Provide a shock to the patient either at the press of a button or automatically
Perform self-tests to let you know if the device is ready for use
Have voice instructions to guide the rescuer through every step
Have a long-lasting battery life, requiring very little maintenance
There are several different types of AED
We’ve reviewed all AEDs and have chosen to bring you this selection, which we feel are the best available
These recommended AEDs all have the following features:
Semi-Automatic or Fully Automatic?
An AED is available as either semi-automatic or fully automatic. The difference is that semi-automatic machines require a button for the rescuer to push if a shock is required. A fully automatic AED does not require a button to be pressed and will shock the patient if a shockable heart rhythm is detected. All other functions remain the same between the two types.
A semi-automatic AED advises the user that a shock is required. It guides the rescuer through the process and when to push the flashing shock button. This provides the rescuer with control over when the shock is administered. This can be desirable as it allows the rescuer to ensure nobody is in contact with the patient when the shock is administered. An AED will not shock a patient unless a shockable heart rhythm is detected, but it does not know if someone else is in contact with the patient.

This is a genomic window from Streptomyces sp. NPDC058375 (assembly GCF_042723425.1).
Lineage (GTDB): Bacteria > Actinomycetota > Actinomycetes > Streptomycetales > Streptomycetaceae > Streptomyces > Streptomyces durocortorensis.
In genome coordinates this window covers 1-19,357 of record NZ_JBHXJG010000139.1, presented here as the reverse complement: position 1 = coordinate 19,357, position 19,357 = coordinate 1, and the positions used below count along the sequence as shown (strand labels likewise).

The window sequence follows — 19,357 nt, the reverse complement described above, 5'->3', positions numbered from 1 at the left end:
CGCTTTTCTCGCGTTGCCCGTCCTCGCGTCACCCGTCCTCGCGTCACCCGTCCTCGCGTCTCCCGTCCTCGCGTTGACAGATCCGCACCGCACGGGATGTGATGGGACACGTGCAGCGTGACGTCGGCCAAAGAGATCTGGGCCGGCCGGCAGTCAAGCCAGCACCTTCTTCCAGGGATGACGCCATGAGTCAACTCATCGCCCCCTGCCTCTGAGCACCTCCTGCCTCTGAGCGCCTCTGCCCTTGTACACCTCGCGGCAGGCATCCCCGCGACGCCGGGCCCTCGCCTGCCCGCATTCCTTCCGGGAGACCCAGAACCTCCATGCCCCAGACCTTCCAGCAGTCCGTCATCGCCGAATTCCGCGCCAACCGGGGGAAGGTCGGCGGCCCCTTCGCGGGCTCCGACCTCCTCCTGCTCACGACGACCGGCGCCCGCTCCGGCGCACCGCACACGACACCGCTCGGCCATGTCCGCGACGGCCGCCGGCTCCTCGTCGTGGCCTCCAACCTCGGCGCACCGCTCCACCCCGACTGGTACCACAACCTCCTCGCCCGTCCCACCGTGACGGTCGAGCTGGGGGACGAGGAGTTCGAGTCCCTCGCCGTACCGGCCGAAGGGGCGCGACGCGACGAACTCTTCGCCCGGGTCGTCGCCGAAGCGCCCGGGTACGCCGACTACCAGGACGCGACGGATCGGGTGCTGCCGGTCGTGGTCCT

A fully-automatic AED will automatically administer the shock when needed. Once the pads have been put in place on the patient these AEDs will give verbal instructions to stop CPR and gives a countdown to ensure no one is touching the patient.
ZOLL AED 3® Semi-Automatic AED, with WiFi connectivity to link with PlusTrac AED
Cardiac Science Powerheart® G5 Fully-Automatic Dual Language AED, Package
Which type of AED do I need?
When deciding on an AED, the key questions you need to ask yourself is who may potentially use your AED should the need arise. This is most likely your designated workplace first aider.
Have the people who may need to use it received training?
If trained, they the user will more likely to be comfortable using a semi-automatic AED
Is the user likely to tense up in a crisis or will they remain calm?
If the user is a trained first aider then they have been trained to perform first aid tasks without panicking
Will the AED be in a public place where anyone could use it?
If yes, it may be best to opt for a fully-automatic model so any member of the public can use it